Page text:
A bridge too far

The mini camp developing under the Nelson Mandela Boulevard has become a major headache for the Woodstock community.

Nestled under the Nelson Mandela Boulevard in Woodstock is a small camp that is becoming a hot spot for crime and anti-social activities.

Lining the Chapel Street pavement and surrounding the traffic circle, are a number a makeshift shelters housing homeless people. But resident Ashraf Cornelius says criminals are also using the area as a hideout.

“The police are regularly here doing raids and they almost always end up making an arrest for an outstanding warrant, drugs or stolen property. At night, there is fire that gets made in the middle of the circle and everybody gathers around it. It can get raucous at times.”

He said he had complained many times to the authorities but the shelters had remained and instead more homeless people had taken up residence on the opposite side of Chapel Street.

And he said the homeless were happy to stay because of the generosity of locals giving them hand-outs.

“One does not wish to be too harsh as you understand the people wanting to do good, but people must realise that this encourages these people to rather stay on the street.

“Why should they seek help when help finds them? They will remain here, creating problems for the community for as long as people feed or clothe them.”

Another resident, who did not want to give her name, fearing reprisals, said the camp was becoming more formal by the day.

Some of the shelters had mattresses and fold-up cupboards and one had a small used water dispenser.

“These people are becoming increasingly comfortable in this space. They are removed, but moments later, you spot the same people moving new materials to that space. It’s as if their spots are booked on this pavement and in this space. They have become so used to being booted out of here, that some of them know exactly where to go to find new materials to build a new structure, and then we are back at square one.” The woman said she had reported the camp several times to the police and the City of Cape Town.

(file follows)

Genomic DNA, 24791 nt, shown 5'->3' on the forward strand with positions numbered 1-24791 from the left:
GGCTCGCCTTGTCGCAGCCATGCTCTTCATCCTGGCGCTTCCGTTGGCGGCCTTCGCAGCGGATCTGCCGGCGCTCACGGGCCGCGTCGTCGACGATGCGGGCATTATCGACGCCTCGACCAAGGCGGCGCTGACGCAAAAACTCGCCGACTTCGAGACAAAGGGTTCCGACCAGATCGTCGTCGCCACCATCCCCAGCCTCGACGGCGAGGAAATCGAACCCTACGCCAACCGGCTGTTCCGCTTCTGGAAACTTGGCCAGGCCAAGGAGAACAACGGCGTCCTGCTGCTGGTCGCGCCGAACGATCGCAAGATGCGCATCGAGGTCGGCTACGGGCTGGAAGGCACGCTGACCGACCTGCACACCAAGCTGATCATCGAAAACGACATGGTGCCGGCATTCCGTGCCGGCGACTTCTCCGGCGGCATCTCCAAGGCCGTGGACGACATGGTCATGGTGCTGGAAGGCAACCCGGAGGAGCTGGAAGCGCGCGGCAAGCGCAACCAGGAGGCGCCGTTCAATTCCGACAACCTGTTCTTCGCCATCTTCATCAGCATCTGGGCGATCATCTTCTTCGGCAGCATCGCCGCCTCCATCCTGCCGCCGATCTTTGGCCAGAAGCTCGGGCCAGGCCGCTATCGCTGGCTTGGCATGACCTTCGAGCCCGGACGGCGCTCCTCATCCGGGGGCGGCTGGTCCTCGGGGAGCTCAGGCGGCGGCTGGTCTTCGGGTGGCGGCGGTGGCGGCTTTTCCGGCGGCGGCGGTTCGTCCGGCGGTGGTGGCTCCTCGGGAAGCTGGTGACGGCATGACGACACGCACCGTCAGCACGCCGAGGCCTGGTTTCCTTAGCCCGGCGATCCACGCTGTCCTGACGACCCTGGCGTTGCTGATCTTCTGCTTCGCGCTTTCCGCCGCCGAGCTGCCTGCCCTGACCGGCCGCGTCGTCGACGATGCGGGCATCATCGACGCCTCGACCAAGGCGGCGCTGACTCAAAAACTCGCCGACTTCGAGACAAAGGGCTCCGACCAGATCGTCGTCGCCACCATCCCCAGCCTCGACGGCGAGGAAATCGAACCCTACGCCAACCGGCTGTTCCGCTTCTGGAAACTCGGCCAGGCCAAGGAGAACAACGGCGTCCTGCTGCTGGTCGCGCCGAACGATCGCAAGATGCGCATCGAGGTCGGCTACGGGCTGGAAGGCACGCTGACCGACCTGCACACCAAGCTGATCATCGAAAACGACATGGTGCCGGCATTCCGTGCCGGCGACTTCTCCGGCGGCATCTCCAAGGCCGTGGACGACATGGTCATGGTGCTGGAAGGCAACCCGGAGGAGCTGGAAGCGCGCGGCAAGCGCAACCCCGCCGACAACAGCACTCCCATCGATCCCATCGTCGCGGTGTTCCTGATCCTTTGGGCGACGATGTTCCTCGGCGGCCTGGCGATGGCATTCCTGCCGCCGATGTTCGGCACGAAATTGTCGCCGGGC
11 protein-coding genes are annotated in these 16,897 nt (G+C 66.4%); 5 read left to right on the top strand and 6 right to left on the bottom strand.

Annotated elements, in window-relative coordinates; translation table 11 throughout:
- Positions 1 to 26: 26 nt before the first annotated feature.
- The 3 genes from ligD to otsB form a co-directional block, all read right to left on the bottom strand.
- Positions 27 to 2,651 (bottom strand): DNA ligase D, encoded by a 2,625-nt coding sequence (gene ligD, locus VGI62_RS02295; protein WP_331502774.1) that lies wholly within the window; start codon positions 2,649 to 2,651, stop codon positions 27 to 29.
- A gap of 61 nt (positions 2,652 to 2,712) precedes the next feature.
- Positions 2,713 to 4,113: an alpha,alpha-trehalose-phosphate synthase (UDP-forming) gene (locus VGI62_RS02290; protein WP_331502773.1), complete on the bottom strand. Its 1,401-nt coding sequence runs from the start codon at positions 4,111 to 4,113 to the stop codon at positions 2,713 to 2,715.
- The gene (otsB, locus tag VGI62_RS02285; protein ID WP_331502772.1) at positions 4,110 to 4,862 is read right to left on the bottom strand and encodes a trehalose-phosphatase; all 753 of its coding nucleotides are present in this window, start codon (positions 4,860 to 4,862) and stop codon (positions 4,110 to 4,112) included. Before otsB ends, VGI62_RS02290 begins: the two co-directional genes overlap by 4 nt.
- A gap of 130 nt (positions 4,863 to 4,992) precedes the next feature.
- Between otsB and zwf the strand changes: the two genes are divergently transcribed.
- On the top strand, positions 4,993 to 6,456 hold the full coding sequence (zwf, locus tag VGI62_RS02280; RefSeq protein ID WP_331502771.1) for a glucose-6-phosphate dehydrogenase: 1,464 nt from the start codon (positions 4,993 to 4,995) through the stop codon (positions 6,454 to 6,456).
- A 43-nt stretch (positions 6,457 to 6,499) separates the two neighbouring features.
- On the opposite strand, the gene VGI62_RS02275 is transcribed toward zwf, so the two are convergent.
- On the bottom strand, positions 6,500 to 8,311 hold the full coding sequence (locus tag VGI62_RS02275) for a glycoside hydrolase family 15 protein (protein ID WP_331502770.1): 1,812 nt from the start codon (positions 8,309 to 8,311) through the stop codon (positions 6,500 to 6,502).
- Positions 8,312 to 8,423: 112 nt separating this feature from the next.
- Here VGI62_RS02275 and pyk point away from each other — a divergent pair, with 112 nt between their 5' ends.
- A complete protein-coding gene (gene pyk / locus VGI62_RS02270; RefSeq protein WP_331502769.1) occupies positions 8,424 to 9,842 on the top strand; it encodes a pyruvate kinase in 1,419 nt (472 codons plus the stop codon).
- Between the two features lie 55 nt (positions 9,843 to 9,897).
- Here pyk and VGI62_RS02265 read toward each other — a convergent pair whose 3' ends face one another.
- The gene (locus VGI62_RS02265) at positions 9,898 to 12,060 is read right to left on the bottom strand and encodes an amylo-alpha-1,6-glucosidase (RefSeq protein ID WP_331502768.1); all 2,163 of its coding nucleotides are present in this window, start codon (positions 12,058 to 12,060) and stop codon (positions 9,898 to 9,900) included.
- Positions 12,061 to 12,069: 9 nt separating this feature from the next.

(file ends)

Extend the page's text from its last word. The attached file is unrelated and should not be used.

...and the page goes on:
There appear to be about 10 shelters under the bridge, but they are joined together and it’s not clear precisely how many people are staying there.

Ward councillor Dave Bryant said he “regularly received” complaints about the dwellings that contravened the City’s Streets, Public Places and Prevention of Noise Nuisances By-law.

“The City does not remove structures in their entirety during smaller operations due to capacity constraints, instead the structures are broken down. During larger operations, when trucks are available, the material can also be removed,” he said. Mr Bryant said he and fellow councillor Brandon Golding had pooled ward funding to buy a flat-bed trailer to use for these operations and they hoped to start using it next month.

“This will allow for excess building materials to be removed more regularly during operations. A CCTV camera has also been installed at the bridge and will go live later this month. This camera will be monitored 24/7 going forward and will also allow enforcement staff to make use of footage of criminal activity in the area for SAPS investigations,” Mr Bryant said.